The Duluth ship canal can be a very dangerous place when gale-force winds stir up its waters. The stormy night of April 28, 1914, when water washed over the ship canal’s piers and struck the aerial bridge’s gondola car (see page 48), also took a life. Twenty-four-year-old laborer Sivo “Stans” Sanden, a resident of the Torvilla Hotel a few blocks north of the canal, bet a companion one dollar that he could walk the North Pier from end to end. Setting out from beneath the aerial bridge, Sanden darted from one light post to the next, hiding behind each post as the waves crested, then running to the next post before another wave breached the canal. About halfway through his adventure, bridge operators saw Sanden hesitate, throwing off his timing. The next wave hit, sweeping him over the pier and into the canal’s roiling waters. He may have hit his head along the way: Witnesses said he made no attempt to swim to safety. Police and members of the U.S. Life Savers Station arrived quickly, but despite their efforts Sanden was never found.
Despite the ferry bridge’s frequent malfunctions, not a single event resulted in the death of a gondola car passenger. A Duluth News Tribune article published in 1956 reported that a driver of a team pulling a laundry wagon beer drove his horses and wagon right off the one of the bridge’s approaches while the gondola car was still crossing the canal. The team and wagon fell into the cnal, where the horses drowned.
In 1916, Duluth, Missabe & Northern Railway Chief Engineer H. L. Dresser similarly drove his car off the bridge’s North Pier approach and into the ship canal. Dresser later told the News Tribune that he accidentally pressed the accelerator rather than the brake, causing the vehicle to burst through the steel barriers of the aerial bridge gate and into a waiting one-horse delivery wagon owned by the Bridgeman-Russell Creamery. A stunned crowd of onlookers watched as “the auto and driver and the horse and wagon with a tremendous crashed plunged from sight beneath the waves.” According to the newspaper, “The struggling animal urged by the smashing battering ram behind broke through the steel gates as if they were paper and catapulted high in the air. The machine leaped after that, turned a complete somersault.” James Ten Eyck, coach of the Duluth Boat Club’s legendary rowing team, was waiting for the ferry when the accident occurred; he “stripped to his undergarments,” dove into the canal, and secured a life line to Dresser, which pulled him from the canal. Dresser suffered a broken rib and severe shock. The horse, harnessed to the wagon, did not survive.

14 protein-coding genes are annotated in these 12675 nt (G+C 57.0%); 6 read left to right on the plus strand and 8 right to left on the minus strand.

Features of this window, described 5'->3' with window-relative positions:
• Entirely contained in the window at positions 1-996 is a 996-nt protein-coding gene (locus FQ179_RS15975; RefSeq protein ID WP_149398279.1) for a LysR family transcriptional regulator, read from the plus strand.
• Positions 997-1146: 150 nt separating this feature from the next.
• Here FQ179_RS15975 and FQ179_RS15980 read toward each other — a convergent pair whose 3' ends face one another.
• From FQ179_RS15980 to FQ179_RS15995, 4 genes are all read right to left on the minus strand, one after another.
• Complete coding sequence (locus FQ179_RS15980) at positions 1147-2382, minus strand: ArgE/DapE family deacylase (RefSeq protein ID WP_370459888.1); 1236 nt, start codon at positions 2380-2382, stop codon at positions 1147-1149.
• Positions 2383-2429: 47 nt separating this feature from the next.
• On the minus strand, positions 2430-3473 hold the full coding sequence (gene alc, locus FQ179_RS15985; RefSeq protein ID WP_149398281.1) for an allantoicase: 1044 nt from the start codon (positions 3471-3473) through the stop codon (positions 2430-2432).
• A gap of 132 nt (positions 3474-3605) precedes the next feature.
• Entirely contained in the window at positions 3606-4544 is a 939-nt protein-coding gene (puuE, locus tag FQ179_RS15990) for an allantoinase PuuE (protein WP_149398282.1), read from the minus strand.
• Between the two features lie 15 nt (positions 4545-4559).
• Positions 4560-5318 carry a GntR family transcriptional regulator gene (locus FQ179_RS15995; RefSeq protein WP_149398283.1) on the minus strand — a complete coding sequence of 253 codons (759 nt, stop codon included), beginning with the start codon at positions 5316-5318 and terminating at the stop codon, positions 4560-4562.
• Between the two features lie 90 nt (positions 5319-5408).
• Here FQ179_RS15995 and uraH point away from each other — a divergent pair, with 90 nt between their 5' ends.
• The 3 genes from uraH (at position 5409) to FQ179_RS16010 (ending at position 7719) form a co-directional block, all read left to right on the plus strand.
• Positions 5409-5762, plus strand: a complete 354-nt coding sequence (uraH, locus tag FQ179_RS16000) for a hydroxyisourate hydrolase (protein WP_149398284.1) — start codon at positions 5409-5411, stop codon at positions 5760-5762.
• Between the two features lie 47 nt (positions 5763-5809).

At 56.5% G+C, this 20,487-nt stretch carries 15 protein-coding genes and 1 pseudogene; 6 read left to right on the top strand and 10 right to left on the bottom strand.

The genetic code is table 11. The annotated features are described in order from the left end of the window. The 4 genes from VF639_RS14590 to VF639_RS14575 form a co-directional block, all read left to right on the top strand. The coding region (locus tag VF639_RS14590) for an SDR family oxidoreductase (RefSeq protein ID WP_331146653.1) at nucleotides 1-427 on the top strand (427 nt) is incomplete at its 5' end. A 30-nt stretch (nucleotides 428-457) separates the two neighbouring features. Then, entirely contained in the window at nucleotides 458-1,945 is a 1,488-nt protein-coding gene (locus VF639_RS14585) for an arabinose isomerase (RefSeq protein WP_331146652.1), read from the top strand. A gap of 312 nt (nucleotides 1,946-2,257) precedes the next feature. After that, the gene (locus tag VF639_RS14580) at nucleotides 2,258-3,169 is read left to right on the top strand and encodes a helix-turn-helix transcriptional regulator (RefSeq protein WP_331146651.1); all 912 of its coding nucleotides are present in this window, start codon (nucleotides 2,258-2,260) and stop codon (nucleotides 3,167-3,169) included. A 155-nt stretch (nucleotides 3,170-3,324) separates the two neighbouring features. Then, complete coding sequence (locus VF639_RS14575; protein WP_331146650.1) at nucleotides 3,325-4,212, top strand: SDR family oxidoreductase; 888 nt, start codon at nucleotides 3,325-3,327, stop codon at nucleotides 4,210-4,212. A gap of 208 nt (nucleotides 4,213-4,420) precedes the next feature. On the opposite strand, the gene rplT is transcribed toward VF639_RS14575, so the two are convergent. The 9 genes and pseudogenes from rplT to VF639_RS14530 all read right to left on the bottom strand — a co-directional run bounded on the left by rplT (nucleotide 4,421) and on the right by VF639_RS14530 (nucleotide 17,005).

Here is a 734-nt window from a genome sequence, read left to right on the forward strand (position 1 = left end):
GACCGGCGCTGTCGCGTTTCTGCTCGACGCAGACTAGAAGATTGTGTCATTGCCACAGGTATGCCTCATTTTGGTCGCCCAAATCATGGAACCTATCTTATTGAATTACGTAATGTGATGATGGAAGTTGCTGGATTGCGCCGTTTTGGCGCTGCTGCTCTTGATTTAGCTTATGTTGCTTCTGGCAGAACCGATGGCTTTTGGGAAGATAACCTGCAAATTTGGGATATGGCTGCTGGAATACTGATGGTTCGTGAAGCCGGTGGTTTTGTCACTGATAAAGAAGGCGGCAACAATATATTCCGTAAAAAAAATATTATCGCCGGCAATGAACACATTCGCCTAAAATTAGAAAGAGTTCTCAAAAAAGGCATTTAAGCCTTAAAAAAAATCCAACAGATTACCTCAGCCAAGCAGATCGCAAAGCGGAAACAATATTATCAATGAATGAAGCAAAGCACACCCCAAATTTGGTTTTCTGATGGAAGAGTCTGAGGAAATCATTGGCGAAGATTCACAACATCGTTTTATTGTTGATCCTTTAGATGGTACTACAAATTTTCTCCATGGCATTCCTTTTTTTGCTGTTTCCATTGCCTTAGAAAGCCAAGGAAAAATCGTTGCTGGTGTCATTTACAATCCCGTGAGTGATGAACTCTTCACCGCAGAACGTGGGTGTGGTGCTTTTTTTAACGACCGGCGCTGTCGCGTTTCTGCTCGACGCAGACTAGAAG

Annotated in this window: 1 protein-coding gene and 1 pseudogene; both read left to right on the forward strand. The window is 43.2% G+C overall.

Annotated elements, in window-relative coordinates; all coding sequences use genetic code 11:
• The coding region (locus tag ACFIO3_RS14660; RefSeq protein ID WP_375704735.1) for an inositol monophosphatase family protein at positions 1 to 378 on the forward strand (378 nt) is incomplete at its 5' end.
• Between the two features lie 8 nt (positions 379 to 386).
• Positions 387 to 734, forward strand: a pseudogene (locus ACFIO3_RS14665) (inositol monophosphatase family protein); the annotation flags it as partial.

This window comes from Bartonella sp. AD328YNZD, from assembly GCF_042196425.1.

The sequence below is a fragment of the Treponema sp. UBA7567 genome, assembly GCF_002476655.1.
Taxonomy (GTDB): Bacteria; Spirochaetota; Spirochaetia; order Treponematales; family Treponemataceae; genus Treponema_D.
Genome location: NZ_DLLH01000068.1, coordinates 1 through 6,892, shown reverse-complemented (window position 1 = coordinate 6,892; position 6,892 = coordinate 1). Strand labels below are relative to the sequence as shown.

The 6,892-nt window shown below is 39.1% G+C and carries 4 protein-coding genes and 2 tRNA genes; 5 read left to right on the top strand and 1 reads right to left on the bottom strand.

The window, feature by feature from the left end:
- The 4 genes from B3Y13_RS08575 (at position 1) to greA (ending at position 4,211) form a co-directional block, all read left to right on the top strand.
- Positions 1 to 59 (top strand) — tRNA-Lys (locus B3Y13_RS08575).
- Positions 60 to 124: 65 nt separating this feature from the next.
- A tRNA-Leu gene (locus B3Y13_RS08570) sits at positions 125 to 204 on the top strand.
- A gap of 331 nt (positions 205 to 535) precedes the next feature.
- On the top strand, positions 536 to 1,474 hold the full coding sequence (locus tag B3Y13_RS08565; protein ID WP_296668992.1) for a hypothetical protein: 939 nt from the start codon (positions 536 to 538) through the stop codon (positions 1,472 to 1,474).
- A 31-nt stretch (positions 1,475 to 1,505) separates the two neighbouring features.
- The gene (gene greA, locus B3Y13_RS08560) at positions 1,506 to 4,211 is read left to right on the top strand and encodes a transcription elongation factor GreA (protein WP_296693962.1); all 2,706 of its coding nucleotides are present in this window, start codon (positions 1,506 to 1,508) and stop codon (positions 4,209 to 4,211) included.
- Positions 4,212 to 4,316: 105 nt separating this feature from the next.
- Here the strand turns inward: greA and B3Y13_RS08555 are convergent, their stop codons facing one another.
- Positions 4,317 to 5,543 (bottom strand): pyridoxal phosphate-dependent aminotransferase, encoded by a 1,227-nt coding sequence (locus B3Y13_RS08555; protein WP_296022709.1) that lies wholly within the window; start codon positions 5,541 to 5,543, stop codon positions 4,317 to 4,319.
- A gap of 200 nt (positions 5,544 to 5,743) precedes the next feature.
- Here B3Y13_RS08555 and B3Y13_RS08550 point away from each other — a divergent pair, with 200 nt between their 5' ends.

As much as it does to help local commerce, Duluth’s ship canal has had some dark moments. In July 1934, the canal claimed the life of seven-year-old Richard White, who lived nearby at 216 South First Avenue East (today’s Canal Park Drive) with his parents, then one of Duluth’s few African American families. His parents initially feared he had ran away. A search failed. The next day four children, two boys and two girls ages four to six, confessed that one of them had tripped White, who fell from the north pier into the canal. The children did not call for help. One boy pointed to the other and said, “He did it.” The accused replied, “Yes, but you told me to.” No charges were ever filed. White’s body eventually washed ashore.
On April 30, 1967, the canal’s waters claimed the lives of seventeen-year-old Eric Halverson and his sixteen-year-old twin brothers Arthur and Nathan. The three had gone to the canal to watch massive waves created by a spring squall, venturing out to the North Pier Lighthouse for a better view. Two made it to the lighthouse’s relative safety, but the third clung to a light pole short of his goal. A huge wave hit the pier, knocking him into the canal where he drowned. In their attempt to help, his brothers met the same fate. Coast Guardsmen Edgar Culbertson, Richard Callahan, and Ronald Prel rushed to the pier. During their effort to locate the boys, a wave also washed Culbertson into the canal, where he too drowned. United Methodist Chirch, where the Halvorson family attended services, now includes a memorial to the boys called Three Brothers Chapel. Culbertson, Callahan, and Prel all received the Coast Guard medal, the organization’s highest peacetime award for heroism. A plaque commemorating Culbertson’s bravery rests on the north pier.
An incident in 1944 was far less tragic, but nonetheless unfortunate. A black bear somehow found its way into the bay near today’s Minnesota Slip (now home of the William A. Irvin ore boat). The bear eventually entered the ship canal, struggling to find a way out of the water. Three young men set out in a small boat intending to rescue the bear, but the bruin didn’t appreciate their efforts. One of them tried to lasso the bear, but missed; the bear used the rope to claw itself onto the boat, where it bit its would-be rescuer and tore his pants before all three young men abandoned ship. The Coast Guard then towed the boat to the docks, successfully lassoed the bear, and attempted to pull it onto the pier. But the bruin wouldn’t budge, and officials shot it to prevent further trouble.